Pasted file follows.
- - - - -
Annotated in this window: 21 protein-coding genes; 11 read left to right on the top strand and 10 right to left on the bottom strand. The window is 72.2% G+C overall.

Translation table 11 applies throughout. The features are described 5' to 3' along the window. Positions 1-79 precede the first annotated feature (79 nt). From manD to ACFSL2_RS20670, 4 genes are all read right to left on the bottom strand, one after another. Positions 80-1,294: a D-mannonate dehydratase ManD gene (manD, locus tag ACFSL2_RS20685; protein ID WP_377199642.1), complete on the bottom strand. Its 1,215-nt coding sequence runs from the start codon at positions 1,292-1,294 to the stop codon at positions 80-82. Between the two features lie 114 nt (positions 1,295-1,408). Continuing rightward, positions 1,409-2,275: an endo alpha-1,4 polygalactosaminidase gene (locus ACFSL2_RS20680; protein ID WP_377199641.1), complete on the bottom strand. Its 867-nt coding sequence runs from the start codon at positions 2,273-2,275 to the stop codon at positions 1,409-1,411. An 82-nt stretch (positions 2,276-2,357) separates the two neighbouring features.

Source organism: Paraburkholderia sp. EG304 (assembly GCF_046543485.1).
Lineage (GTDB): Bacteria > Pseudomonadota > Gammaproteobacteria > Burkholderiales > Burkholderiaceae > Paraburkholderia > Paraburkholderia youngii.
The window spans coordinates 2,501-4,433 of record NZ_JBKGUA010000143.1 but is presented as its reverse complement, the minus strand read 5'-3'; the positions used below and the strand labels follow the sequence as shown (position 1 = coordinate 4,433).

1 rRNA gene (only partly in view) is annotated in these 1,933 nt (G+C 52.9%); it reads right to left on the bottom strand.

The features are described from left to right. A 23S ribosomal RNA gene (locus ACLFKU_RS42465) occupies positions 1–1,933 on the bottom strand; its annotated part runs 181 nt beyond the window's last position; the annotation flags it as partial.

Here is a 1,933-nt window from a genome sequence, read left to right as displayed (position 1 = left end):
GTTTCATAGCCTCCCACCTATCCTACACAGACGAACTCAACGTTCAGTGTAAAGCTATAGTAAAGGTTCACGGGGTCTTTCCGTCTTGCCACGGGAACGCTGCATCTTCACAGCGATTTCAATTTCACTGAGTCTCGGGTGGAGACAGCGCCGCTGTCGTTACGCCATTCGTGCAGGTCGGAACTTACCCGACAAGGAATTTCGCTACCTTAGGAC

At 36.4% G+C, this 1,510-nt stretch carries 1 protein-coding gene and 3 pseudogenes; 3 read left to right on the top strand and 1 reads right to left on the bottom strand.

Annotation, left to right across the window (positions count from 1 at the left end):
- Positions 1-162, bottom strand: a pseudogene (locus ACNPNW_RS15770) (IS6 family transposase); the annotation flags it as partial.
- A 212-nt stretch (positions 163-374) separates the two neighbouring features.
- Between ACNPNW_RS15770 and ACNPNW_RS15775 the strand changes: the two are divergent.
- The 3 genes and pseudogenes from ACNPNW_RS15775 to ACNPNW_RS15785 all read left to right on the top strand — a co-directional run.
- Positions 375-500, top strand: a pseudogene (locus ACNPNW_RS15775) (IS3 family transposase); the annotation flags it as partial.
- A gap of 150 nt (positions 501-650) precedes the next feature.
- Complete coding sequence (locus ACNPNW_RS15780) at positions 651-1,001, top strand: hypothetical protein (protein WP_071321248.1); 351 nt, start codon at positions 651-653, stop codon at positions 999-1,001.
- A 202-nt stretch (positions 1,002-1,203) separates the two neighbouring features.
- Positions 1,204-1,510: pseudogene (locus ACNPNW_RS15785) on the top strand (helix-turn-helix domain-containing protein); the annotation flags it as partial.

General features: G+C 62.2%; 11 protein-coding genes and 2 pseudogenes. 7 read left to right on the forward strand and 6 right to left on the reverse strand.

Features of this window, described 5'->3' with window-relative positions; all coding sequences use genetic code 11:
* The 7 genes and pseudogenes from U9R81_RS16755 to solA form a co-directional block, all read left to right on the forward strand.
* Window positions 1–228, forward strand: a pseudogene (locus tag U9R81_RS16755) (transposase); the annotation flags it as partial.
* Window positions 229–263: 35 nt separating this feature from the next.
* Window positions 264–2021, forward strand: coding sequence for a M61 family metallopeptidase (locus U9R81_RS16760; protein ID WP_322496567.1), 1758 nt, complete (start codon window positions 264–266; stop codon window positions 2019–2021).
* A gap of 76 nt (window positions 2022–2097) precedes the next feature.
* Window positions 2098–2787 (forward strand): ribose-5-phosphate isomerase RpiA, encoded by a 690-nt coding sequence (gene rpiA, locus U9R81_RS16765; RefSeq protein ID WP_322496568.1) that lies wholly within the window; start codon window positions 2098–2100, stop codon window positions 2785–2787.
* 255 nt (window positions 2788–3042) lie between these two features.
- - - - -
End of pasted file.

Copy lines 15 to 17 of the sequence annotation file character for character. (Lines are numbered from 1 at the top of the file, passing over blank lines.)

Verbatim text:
- The 3 genes and pseudogenes from ACNPNW_RS15775 to ACNPNW_RS15785 all read left to right on the top strand — a co-directional run.
- Positions 375-500, top strand: a pseudogene (locus ACNPNW_RS15775) (IS3 family transposase); the annotation flags it as partial.
- A gap of 150 nt (positions 501-650) precedes the next feature.